A Prepared Ship to Sail Through Storms

A while back, I found a tip on achieving any goals in life. The secret is; instead of having better and well-defined goals, focus more on having better and supportive systems.

I used to think that mindset is the most important thing to have, to achieve goals and a better life in general. This moment of relapsing super bad opened my eyes to the fact, that mindset alone is not enough to ride you through the tough storms in your life. To find a balance of properly functioning and solving your problems, I need to have a better system. So I decided, I will make a change now, and try to consciously provide myself a more established system to have more sanity and balance in wading through this storm.

Establishing a good system in your life is like preparing your ship with any ammunitions, auxiliary equipment and supplies you’ll need before you go to the battle ground.

Since the first extreme revelation of my past wounds that happened several years ago, I started to notice the signs and symptoms I get every time I have an “episode” or relapse in my mental health problem.

I remember one important message revolving in the mental health community in social media that I follow:
“If you come to finding yourself falling into a relapse, you’re never truly starting back at square one. You’re starting from experience.”

Although the problem is slightly different this time and the symptoms are back stronger than ever, reflecting on those experiences and the knowledge it brings, I did several things to help me cope:

  1. Opening up to my family members about the struggles that I went through.
    As a first born, this is quite challenging considering that I need to be vulnerable to do so, and I feel like everyone looks up to me. I am afraid that it might disappoint them and change their perspective of me.
    However, since it was really painful and I need to let it out of my chest, I managed to start this with my sister. I didn’t expect her to take it so well, considering how different our personalities are and how religious she is. I am very thankful that despite everything, she accepts me for whatever I am right now and supports me to achieve whatever I want to do. But until now, I am not sure how to talk about this with my parents, considering their expectation towards me and how religious they are. I don’t even know what to expect afterwards, though I know that they learn to love me properly now.
  2. Scheduling a therapy appointment.
    I have been avoiding a therapy, unless it’s very necessary. I thought that sharing my story with open-minded friends is enough to give me direction in solving the problems. But I don’t think it would work this time, because I don’t see my friends having through this type of problems before, and each of us now have enough problems in our plate. It would be better to talk with licensed therapist since they have more understanding and depth on the topic. I am not really comfortable to have the session in Singapore, since I think it would be more sincere and honest if I share the story in my first language. Thankfully, the discussion on seeking help for mental health was not a strange topic in my circle of friendship. I managed to get a contact of good psychologist, which thankfully because of COVID, can hold the session online so I don’t need to worry about the distance of SG — Indonesia, and with a very affordable rate. I am also grateful that I am in a financially better place now, so I don’t really have to bother about the expenses for therapy sessions like several years ago.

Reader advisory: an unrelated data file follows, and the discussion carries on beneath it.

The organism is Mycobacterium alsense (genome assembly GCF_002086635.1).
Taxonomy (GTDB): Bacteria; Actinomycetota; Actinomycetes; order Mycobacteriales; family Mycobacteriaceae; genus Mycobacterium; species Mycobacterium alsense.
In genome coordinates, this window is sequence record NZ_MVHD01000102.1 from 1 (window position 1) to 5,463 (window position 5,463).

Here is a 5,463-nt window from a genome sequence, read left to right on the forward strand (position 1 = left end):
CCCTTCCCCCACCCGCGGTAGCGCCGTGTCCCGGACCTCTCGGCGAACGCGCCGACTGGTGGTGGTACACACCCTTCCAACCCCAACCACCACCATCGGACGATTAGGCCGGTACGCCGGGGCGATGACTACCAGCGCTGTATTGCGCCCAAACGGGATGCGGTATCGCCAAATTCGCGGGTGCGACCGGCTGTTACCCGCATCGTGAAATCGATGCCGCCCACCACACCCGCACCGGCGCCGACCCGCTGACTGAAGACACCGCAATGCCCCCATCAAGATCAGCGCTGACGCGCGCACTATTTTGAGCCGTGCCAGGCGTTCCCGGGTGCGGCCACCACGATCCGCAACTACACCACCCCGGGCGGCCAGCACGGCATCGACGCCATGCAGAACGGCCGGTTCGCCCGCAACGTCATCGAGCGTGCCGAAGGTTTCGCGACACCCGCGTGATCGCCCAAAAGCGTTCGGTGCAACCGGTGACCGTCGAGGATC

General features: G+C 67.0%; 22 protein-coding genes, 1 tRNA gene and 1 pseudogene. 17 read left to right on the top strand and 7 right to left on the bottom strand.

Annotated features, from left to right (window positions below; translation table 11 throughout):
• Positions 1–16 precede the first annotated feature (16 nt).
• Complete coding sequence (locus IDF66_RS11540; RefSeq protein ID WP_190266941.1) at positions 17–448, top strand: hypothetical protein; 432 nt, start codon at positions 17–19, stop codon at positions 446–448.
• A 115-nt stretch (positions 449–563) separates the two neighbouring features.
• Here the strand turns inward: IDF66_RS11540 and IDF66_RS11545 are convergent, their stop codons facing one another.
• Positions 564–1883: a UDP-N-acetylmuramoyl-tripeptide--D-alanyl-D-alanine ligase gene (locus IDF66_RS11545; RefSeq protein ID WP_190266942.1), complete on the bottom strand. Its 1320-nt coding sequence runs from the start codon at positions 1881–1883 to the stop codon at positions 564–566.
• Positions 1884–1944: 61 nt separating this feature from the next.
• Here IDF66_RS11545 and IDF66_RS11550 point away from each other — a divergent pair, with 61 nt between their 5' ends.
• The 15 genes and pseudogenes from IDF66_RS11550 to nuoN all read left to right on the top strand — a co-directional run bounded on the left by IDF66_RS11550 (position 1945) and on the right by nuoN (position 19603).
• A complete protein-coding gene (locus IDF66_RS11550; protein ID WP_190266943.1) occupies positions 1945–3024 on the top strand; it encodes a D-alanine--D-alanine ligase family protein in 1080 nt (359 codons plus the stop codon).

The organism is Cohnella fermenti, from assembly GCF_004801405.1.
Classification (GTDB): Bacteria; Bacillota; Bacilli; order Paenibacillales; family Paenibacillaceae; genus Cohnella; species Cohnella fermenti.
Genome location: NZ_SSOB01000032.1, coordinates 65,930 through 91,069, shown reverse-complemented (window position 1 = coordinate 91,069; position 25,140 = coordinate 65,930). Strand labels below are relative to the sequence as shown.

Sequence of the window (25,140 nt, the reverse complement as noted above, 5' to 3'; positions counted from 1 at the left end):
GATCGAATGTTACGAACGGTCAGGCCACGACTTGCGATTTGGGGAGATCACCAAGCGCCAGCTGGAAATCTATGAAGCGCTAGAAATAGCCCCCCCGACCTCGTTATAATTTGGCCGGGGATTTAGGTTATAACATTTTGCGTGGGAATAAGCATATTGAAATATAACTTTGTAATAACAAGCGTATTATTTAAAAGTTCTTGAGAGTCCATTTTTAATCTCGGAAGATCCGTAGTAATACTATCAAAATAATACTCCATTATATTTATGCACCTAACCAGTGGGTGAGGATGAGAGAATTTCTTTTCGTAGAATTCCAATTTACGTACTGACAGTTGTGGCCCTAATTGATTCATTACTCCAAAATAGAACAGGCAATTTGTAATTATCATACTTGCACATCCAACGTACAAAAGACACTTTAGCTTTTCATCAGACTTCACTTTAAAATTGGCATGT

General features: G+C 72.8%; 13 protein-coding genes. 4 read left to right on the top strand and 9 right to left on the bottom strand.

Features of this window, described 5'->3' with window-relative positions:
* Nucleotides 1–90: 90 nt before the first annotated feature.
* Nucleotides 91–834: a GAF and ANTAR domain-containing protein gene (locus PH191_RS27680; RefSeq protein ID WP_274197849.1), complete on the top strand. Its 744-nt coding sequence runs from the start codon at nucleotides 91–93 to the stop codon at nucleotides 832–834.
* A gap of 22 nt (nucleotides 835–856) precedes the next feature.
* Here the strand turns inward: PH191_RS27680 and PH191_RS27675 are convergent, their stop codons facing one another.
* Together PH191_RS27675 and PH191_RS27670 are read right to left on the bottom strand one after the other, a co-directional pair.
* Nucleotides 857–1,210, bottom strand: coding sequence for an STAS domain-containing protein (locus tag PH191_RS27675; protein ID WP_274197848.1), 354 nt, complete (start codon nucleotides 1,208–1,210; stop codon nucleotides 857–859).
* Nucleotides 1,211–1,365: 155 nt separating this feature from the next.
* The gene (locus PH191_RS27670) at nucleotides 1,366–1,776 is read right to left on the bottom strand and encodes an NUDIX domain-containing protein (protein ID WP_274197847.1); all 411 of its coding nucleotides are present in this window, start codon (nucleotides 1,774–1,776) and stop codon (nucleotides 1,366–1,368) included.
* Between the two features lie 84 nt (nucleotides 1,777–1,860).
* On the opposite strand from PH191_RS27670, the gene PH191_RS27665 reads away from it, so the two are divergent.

3. Talk with other people I trust to practice sharing the problem before the therapy appointment.
    The therapy session can be difficult and exhausting. I need to recognize all the biases I might have in facing the problem, and whether I am seeing the situation objectively or just projecting whatever I wish to see. Remembering how it was several years ago, it was always painful after you recognize that your judgement, either conscious or sub-conscious are not always correct and significantly influence the situation. It has been a while since I talked to a psychologist, and this is the first time I want to bring up this problem. I decided that I need to practice sharing this problem, since I know I will cry a river and flooded by emotions every time I talked about this.
  4. Reading reference and books about my problem, and try to understand the scientific backgrounds for it.
    Looking at the situation, I feel like the timing is impeccable this time. I can’t run away, because every where I go, there will be something reminding me to work through this.
  5. Avoiding any trigger during recovery process.
  6. Be patient and be kind for myself.

Reflecting on the results of those efforts, I realized several life-changing information that I didn’t even aware of before:

  1. I am thankful that my family, despite the broken history, can be the very first place for me to find safety and solace.
  2. The symptoms and discomforts I have experienced all over my life, is prevalent for the victim of sexual abuse. Somehow, I find comfort that I am not alone in facing this battle, there are other people scattered all around the world having to fight the same battle. There are people who can recover and make peace with it, so I might as well have a chance and give it a shot to try.
  3. It’s good to ask for a help.
  4. Small but consistent kindness can go for a long way.

A girl who loves the sky, still struggling to understand the world and how to live each day joyfully